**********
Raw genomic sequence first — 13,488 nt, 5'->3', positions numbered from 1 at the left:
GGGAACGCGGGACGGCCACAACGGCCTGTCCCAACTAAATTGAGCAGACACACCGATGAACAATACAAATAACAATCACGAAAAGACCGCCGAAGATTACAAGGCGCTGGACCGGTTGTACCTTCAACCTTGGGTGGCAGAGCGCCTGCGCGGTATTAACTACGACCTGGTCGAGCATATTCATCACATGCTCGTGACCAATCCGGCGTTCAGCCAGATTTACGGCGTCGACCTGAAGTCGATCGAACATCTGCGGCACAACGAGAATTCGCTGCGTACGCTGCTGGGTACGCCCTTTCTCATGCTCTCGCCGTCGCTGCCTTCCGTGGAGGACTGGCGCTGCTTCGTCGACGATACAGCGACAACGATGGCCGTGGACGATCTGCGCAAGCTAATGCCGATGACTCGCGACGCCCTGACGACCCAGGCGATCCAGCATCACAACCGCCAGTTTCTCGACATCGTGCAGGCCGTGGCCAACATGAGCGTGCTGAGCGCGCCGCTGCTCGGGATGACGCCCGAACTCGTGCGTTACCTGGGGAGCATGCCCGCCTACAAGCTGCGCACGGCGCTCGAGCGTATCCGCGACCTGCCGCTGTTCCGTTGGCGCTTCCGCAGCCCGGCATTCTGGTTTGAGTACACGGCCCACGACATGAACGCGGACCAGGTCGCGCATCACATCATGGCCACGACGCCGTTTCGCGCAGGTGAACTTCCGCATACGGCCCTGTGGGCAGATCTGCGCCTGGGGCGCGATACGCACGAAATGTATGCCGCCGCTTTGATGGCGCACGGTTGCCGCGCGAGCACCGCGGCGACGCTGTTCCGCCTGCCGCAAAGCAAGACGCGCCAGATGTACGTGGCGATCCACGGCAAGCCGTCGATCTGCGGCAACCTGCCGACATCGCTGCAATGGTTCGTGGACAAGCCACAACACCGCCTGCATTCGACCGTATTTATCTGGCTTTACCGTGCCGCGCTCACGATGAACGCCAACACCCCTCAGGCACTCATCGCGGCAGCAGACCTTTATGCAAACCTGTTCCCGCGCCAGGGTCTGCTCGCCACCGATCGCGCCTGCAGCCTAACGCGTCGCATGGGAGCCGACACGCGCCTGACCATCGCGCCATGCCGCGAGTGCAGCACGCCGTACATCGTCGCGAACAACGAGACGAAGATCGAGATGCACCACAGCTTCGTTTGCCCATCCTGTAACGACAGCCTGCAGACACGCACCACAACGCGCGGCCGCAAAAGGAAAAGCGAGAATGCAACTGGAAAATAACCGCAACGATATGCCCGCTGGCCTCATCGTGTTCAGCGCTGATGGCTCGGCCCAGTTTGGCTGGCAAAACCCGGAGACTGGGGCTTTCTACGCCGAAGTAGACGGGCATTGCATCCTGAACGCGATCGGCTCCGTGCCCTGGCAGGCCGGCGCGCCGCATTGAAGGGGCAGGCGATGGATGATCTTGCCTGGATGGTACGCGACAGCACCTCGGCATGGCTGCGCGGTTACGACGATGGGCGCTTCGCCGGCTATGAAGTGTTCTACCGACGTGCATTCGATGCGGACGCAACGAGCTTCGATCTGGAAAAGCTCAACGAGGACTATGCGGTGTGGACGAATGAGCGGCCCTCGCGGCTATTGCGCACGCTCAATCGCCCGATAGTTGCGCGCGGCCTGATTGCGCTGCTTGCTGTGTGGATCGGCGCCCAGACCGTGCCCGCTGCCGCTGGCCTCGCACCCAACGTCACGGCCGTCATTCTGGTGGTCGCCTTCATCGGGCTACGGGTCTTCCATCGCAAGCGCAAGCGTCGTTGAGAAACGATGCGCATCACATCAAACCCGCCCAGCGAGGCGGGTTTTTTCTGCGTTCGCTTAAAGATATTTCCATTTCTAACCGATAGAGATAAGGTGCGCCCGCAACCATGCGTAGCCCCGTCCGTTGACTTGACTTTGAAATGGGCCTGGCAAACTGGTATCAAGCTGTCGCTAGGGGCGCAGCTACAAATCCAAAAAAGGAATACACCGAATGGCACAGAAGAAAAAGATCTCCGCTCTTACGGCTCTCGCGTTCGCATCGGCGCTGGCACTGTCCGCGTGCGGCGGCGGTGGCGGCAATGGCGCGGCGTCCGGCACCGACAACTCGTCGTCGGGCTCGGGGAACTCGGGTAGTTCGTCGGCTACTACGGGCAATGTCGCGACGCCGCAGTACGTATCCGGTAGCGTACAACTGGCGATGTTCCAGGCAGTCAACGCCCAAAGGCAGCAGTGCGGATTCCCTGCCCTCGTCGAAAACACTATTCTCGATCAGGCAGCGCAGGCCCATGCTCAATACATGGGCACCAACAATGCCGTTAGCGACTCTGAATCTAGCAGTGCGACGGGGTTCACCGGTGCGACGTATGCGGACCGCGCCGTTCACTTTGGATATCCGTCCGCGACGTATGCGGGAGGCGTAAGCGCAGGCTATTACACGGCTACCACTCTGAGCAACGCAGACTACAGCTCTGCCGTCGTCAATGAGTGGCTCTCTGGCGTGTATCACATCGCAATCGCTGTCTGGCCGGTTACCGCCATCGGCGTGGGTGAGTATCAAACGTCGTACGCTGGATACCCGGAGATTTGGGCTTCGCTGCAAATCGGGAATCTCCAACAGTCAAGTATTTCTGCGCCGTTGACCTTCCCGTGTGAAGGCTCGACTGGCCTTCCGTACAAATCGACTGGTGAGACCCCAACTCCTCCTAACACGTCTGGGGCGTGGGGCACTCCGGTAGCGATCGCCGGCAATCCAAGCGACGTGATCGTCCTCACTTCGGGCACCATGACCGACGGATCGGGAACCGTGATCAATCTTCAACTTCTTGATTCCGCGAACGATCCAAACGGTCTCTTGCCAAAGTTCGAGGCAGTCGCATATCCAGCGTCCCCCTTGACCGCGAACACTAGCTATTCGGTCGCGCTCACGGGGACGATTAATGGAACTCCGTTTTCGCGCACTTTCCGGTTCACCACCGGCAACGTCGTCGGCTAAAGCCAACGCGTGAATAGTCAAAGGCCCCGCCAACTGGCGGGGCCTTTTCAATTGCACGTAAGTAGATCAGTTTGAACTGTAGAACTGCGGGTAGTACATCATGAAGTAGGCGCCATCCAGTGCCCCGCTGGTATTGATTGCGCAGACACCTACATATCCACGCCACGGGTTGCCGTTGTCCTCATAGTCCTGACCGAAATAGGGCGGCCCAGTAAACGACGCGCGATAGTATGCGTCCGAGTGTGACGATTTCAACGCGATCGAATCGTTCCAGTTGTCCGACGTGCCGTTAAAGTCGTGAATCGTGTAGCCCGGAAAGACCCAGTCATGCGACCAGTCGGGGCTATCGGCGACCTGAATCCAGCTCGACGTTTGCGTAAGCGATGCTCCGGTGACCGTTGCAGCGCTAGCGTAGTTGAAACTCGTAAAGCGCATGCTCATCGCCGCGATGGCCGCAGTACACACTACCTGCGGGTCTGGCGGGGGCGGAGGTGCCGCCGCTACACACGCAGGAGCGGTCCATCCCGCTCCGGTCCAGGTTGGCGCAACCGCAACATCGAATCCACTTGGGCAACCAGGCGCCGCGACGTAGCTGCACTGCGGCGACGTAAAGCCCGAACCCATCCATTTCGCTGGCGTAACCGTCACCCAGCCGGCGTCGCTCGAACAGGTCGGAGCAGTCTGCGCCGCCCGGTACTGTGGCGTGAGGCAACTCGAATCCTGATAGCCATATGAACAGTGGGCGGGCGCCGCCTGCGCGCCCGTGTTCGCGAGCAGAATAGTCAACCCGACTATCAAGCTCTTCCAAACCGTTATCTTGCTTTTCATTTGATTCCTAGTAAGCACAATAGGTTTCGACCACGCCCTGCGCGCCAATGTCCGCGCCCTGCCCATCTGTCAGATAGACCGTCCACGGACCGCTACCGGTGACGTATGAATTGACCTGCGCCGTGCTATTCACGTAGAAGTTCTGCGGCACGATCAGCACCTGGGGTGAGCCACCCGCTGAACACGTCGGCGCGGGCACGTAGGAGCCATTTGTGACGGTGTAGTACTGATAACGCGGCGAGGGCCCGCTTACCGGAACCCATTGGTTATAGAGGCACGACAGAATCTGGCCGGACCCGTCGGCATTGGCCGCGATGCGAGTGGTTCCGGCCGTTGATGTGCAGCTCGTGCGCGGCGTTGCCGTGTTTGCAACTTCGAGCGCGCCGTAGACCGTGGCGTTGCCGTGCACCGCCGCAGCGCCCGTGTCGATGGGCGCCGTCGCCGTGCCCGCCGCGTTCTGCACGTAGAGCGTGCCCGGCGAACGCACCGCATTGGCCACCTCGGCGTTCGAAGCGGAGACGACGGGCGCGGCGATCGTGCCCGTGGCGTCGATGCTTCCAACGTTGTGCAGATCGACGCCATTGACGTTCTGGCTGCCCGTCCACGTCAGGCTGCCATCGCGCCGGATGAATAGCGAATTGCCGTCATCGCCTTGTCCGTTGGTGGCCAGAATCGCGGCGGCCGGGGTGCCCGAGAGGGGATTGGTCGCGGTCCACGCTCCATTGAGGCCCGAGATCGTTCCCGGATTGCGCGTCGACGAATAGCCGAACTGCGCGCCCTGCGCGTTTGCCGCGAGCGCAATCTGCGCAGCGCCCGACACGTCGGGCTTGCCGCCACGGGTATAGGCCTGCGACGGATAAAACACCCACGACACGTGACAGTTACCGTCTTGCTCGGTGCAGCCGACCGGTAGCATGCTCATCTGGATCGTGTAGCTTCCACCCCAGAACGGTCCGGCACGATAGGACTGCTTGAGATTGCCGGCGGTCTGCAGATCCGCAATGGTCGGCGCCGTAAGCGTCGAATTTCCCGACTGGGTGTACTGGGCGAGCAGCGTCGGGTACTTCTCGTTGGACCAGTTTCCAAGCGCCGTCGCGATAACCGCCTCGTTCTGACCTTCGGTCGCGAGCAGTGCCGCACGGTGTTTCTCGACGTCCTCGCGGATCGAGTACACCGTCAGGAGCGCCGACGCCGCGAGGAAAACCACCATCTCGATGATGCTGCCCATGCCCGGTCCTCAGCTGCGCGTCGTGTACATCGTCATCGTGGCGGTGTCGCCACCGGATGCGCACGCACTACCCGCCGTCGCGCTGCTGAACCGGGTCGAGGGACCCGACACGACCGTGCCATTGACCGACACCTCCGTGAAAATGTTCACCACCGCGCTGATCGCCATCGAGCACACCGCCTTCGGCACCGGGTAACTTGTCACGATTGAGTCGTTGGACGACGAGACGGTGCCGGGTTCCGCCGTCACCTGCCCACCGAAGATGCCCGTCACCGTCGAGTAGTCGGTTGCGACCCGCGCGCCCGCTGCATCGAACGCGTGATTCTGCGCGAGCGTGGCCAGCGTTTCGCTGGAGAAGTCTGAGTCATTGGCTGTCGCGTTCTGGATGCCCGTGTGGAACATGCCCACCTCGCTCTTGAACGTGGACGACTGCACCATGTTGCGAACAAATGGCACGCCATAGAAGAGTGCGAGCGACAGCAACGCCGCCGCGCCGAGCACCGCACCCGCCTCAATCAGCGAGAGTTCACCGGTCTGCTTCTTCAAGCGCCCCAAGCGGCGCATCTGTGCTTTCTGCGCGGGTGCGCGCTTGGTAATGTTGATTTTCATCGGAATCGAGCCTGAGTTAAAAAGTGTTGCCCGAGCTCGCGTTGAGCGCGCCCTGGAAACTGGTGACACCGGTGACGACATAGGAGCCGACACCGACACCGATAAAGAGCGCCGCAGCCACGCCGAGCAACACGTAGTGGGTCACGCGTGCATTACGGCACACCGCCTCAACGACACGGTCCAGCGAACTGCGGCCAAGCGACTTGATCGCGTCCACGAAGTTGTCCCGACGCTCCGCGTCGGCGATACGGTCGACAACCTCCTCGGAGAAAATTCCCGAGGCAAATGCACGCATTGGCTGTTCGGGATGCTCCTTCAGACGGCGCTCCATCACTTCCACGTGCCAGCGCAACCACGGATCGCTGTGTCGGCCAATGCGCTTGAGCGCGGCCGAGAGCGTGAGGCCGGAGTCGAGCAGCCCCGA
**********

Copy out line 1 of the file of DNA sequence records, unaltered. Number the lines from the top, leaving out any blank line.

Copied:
Raw genomic sequence first — 13,488 nt, 5'->3', positions numbered from 1 at the left: